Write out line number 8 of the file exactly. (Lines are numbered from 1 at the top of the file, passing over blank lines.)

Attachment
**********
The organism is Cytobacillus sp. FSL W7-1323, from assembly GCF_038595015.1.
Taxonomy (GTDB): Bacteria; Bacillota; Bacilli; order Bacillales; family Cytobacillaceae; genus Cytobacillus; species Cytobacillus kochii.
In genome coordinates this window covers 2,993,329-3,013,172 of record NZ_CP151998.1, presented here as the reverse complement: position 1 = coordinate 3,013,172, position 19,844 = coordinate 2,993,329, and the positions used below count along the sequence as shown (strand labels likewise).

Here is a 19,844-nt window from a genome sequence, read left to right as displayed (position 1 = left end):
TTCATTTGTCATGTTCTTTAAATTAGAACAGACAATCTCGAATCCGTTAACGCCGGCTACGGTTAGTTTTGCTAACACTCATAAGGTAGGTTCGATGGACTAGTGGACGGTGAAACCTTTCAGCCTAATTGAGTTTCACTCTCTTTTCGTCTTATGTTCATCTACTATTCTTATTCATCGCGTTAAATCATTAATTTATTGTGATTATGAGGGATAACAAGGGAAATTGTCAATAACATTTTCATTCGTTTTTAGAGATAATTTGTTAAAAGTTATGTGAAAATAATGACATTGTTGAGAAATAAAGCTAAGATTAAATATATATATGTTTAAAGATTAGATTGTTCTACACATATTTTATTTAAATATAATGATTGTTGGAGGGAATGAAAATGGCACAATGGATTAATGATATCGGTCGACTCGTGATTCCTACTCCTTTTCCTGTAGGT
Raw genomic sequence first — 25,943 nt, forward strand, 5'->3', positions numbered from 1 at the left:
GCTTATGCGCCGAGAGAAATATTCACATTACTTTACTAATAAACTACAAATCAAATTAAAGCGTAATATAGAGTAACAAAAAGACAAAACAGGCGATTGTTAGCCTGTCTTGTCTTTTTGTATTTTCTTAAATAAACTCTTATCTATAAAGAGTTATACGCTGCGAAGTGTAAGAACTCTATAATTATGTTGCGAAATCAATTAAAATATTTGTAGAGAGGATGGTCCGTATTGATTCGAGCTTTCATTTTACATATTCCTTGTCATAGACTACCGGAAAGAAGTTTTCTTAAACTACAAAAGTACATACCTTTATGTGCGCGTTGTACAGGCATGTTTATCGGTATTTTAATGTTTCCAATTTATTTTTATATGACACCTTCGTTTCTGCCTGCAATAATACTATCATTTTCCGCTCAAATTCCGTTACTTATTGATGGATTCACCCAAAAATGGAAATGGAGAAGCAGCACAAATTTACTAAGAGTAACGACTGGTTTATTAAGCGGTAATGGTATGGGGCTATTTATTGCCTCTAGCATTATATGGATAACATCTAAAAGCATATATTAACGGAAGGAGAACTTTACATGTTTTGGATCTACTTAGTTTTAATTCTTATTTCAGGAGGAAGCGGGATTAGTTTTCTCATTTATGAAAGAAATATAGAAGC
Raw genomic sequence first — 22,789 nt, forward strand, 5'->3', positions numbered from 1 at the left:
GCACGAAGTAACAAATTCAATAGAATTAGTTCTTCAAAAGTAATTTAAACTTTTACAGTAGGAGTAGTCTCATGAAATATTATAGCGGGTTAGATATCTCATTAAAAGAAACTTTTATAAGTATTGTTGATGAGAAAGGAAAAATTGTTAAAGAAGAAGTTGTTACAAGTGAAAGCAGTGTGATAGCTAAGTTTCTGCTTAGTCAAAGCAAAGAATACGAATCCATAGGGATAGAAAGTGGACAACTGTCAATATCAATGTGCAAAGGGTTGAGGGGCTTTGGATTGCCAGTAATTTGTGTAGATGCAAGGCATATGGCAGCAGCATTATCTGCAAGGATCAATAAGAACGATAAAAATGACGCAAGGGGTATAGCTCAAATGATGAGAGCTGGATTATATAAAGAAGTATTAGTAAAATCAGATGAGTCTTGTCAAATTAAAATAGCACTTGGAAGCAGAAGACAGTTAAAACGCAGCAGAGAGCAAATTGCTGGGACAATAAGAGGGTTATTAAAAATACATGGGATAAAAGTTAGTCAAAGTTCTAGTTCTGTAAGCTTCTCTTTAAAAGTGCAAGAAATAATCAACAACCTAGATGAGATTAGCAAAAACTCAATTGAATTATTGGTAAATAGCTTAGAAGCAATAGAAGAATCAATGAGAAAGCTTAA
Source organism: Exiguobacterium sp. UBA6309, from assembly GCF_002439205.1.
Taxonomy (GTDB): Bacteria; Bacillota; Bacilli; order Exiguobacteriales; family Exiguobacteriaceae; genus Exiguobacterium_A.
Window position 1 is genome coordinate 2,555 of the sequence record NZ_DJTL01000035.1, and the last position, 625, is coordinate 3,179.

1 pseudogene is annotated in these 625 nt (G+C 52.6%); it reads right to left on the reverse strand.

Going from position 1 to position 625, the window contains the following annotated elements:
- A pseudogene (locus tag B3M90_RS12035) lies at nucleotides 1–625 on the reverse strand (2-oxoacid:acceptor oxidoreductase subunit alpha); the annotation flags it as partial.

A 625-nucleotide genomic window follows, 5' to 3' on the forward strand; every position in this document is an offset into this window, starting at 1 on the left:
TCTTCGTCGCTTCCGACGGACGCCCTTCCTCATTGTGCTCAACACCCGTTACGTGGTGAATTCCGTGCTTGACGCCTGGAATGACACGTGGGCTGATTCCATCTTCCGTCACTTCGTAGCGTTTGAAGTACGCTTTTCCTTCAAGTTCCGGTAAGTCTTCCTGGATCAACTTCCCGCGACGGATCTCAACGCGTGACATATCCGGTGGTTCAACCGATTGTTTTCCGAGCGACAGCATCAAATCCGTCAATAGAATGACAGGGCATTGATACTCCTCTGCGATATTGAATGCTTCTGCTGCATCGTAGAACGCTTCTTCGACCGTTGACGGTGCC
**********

Raw genomic sequence first — 22,789 nt, forward strand, 5'->3', positions numbered from 1 at the left: